Gut epithelial cell death by apoptosis is increased in the gut epithelium after severe burn associated with mucosal atrophy. We hypothesized that tumor necrosis factor (TNF)-α-TNF receptor (TNFR) interaction activates apoptosis in small bowel mucosal cells after severe burn. C57BL6 mice received a 30% total body surface area scald burn and were treated with neutralizing anti-TNF-α. The proximal small bowel was assessed for mucosal atrophy. Proliferation and apoptosis of mucosal cells were assessed by proliferative cell nuclear antigen-immunostaining and terminal deoxyuridine nick-end labeling assay, respectively. Mucosal height and mucosal cell number decreased after burn. Anti-TNF-α-treated mice showed significantly less mucosal atrophy. Proliferation of intestinal cells was not changed with burn or anti-TNF-α treatment. An over threefold increase in apoptotic cell number was seen after burn, which was diminished by anti-TNF-α treatment. Changes in gut mucosal homeostasis after severe burn are affected, in part, by the activation of apoptosis by TNF-α-TNFR interaction.
- small bowel mucosa
- mucosal atrophy
- tumor necrosis factor-α
gut mucosal homeostasis, and thus the morphological and functional integrity of the gut, is maintained by a balance between epithelial cell proliferation and cell death. Proliferation of gut epithelium occurs by mitosis in the intestinal crypts, whereas cell death occurs throughout the crypt and villus (19). Apoptosis is programmed death and removal of senescent or otherwise dysfunctional cells without inflammation. It can be considered an antagonistic and regulatory process to cellular proliferation by mitosis. Both apoptosis and mitosis are continually ongoing in live gut epithelium to maintain mucosal cellular balance. This delicate balance of mucosal cell mass can be influenced by exogenous and endogenous factors, such as nutritional depletion, chronic disease, or severe trauma (i.e., severe burn). We (19) previously showed increased gut epithelial cell death by apoptosis in the gut epithelium after severe burn, which was associated with mucosal atrophy. Potential mechanisms for these effects include the induction of epithelial cell death indirectly by relative hypoperfusion or directly through interaction of inflammatory mediators and their receptors located on gut epithelial cells. We (14) recently showed that burn-induced hypoperfusion of the gut is insufficient to induce apoptosis of gut epithelial cells. In other organs, programmed cell death can be induced by several membrane-bound ligand-receptor interactions, such as through Fas ligand (FasL)-Fas interaction or tumor necrosis factor-α-TNF receptor (TNF-α-TNFR) interaction (3). We therefore hypothesized that TNF-α-TNFR interaction activates apoptosis in small bowel mucosal cells after severe burn, and thus is a crucial element in changes in gut mucosa after severe burn.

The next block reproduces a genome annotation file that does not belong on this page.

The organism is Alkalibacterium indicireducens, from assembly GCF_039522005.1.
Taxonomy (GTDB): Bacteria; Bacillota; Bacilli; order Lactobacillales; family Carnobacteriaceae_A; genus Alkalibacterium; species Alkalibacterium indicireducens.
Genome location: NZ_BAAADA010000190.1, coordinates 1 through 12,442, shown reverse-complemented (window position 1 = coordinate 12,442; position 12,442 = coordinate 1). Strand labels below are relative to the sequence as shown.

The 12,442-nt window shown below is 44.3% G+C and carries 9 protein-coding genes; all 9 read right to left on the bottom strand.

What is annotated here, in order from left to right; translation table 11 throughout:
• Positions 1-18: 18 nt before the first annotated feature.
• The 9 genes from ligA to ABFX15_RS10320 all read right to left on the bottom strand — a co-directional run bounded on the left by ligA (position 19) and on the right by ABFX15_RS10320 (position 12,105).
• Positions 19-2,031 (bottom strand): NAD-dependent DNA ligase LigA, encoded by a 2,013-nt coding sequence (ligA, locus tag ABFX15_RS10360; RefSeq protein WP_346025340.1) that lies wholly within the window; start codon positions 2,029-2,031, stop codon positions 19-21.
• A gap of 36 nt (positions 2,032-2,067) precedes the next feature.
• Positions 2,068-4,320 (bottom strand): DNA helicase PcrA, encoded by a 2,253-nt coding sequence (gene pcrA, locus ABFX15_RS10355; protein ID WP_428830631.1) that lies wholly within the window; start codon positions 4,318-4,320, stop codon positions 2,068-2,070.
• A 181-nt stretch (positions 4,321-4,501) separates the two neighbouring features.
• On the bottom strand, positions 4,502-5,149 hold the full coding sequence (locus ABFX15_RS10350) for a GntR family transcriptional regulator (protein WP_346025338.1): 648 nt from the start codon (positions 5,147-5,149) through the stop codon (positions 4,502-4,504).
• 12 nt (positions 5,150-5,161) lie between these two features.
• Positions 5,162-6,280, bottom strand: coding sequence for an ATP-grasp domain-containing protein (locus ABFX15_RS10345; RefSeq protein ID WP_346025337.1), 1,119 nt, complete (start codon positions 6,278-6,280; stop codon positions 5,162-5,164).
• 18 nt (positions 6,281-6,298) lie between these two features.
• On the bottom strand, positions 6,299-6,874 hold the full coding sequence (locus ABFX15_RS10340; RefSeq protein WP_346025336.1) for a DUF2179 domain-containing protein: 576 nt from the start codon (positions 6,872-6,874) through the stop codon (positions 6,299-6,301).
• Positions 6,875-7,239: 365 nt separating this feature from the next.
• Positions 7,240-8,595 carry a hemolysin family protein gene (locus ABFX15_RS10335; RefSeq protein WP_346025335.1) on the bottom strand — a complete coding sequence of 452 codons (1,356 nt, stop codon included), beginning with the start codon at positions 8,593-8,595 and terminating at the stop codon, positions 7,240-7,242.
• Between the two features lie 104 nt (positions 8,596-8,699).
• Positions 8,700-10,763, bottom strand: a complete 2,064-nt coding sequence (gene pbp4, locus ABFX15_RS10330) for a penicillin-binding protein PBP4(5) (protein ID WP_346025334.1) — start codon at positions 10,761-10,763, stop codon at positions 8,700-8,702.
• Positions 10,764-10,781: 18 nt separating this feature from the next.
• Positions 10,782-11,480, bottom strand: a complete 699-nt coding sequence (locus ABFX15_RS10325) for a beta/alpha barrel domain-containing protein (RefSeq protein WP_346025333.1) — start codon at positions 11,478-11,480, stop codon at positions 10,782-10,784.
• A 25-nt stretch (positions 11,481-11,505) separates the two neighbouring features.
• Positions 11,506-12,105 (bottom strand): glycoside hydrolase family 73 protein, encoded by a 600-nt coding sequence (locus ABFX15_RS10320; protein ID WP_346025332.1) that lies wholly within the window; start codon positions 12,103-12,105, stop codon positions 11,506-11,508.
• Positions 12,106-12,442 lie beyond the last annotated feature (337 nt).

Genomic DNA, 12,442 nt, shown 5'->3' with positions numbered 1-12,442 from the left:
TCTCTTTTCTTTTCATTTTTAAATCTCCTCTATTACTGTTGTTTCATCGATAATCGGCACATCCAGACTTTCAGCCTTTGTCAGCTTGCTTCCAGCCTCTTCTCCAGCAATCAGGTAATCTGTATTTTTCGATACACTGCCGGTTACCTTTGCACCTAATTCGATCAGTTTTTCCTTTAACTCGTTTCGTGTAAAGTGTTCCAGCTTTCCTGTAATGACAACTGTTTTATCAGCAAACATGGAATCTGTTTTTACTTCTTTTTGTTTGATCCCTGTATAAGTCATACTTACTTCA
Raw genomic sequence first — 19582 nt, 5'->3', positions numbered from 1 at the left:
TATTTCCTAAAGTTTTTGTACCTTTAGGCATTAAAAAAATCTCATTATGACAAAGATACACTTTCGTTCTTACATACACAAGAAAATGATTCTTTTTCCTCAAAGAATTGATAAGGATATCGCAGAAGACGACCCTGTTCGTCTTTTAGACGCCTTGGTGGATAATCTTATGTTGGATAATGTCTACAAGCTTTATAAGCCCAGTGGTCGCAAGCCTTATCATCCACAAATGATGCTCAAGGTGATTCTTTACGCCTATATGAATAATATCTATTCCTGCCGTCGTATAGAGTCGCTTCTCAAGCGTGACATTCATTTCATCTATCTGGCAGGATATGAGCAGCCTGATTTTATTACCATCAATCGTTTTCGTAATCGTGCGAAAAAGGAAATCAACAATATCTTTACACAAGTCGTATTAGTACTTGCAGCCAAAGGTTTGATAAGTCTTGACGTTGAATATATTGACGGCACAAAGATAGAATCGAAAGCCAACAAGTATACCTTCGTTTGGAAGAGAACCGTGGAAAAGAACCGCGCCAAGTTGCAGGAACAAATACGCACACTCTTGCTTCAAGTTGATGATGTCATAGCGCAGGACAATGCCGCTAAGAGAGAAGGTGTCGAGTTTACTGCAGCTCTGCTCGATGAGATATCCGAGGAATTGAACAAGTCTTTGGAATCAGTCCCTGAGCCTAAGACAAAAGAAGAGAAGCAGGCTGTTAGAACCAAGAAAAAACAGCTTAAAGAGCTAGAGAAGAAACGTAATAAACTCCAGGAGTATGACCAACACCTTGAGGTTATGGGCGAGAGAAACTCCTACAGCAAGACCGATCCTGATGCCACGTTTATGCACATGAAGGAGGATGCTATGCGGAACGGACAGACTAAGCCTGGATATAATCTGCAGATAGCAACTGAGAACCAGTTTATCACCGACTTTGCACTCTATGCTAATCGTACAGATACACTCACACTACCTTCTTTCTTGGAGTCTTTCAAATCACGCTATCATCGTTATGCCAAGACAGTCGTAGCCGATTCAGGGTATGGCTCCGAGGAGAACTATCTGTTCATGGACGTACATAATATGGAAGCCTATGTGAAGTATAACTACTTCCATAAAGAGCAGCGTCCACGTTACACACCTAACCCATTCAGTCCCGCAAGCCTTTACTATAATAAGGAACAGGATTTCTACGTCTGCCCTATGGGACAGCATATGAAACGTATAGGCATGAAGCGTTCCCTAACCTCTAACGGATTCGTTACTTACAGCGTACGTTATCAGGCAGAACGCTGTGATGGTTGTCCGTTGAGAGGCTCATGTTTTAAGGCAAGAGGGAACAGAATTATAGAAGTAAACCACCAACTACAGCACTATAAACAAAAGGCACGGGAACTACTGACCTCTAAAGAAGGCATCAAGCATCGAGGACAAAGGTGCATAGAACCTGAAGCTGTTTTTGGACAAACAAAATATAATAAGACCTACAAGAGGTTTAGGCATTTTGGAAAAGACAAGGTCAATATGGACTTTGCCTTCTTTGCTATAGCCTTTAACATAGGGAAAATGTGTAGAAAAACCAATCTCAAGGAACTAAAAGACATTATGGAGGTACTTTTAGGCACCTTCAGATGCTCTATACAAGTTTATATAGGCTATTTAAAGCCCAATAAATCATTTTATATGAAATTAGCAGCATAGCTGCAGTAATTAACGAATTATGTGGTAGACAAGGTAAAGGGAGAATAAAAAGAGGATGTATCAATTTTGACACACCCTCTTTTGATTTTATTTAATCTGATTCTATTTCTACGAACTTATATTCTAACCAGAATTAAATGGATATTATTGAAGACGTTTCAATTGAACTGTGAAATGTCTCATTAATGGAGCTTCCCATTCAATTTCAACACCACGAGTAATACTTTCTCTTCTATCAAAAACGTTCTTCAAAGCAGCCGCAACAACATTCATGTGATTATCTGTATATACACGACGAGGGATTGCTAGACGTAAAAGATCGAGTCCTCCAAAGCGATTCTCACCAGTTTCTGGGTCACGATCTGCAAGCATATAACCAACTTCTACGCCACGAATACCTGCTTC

MATERIALS AND METHODS
Adult male C57BL6 mice (Harlan Sprague-Dawley, Houston, TX) weighing 23 ± 2 g were housed individually in a temperature-controlled cubicle with a 12:12-h light-dark cycle. Mice were fed and received water ad libitum. The study was approved by the Animal Care and Use Committee of The University of Texas Medical Branch, Galveston, TX.